Strombes has been directing music students at St. Charles North since 2000, when he put the school's first program together.

Another role for Ethan: The last time I talked to Ethan Cutkosky, he was having a blast with his job in Los Angeles. At that time, two years ago, Ethan was an 11-year-old fifth-grader at Bell-Graham Elementary in Campton Hills.

His job was in Hollywood on the set of "Shameless," a drama-comedy airing on Showtime about an extremely dysfunctional family.

"Shameless" continues to plug away, and now Ethan will also appear on an upcoming episode of "Law & Order: SVU."

Reports from TVGuide.com say the St. Charles resident will play a troubled youth in an episode that will examine what happens to youngsters with a capacity for violence who do not receive needed help.

It's just another entry on Ethan's resume, which includes previous roles in "The Unborn" and "Fred Claus."

We'll keep watching as this young actor makes his way through the Hollywood landscape.

Welcoming this bank: For years now it seems, our reaction to a new building going up in the Tri-Cities area has been, "Another bank? Do we really need another bank?"

In the case of Geneva Bank & Trust recently beginning operations at the Pure Oil building on State Street, it's a welcome use of a site for which residents have a soft spot.

Area residents who have been around since the mid-1930s likely remember when gas was actually pumped into cars at the site. More recently, it was viewed as an attractive eye-catcher, mostly because of the plants on display when Pure Gardener was the tenant.

Now the old gas station serves as the drive-up portion of the bank's operation.

Former gas station sites have been transformed all across the country, but in this area the first that comes to mind is the former McCornack Oil site on the east side of St, Charles that has been the city's heritage center for years.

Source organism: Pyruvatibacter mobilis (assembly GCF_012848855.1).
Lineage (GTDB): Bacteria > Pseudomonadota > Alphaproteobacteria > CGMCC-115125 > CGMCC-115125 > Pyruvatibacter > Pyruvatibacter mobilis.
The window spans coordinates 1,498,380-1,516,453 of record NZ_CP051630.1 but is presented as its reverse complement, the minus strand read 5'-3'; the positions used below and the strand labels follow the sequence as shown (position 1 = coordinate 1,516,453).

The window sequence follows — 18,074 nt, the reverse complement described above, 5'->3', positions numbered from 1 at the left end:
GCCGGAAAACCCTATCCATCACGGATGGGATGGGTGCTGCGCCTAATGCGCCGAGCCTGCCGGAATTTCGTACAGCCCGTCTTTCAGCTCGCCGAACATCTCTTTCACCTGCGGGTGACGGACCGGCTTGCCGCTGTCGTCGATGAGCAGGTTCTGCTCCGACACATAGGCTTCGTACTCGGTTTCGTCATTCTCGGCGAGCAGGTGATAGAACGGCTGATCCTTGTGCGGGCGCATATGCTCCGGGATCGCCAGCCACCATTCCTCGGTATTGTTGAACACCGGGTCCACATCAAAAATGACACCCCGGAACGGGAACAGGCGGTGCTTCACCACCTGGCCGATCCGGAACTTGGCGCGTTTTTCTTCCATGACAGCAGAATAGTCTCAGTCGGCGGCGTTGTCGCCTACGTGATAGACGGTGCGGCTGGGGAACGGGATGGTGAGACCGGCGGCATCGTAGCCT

Noisy and nice: In taking advantage of the Batavia Restaurant Week promotion last weekend, we finally locked in our first visit to Aliano's in Batavia.

First, I consider this place a terrific victory for Batavia, considering the Island Avenue strip mall in which Aliano's is located was nearly empty two years ago -- just before residents voted against financing a new recreation center in that location. Aliano's has sparked new life into that area of Batavia.

Our dining experience fell right along the lines of the general reviews the restaurant receives online. The food was quite good, but the service is a bit slower than you may find at less-crowded restaurants.

This place was crowded and noisy, just the way a good Italian restaurant should be. In short, it proved to be a great place to dine with friends and talk as loudly as we wanted.

One of my friends put it quite well when saying, "I love seeing a crowded restaurant these days, because so many aren't."

If diners were to tell their waitress they were, say, attending a show at the Batavia Fine Arts Centre that night after dinner, I would think the waitress would accommodate that schedule.

dheun@sbcglobal.net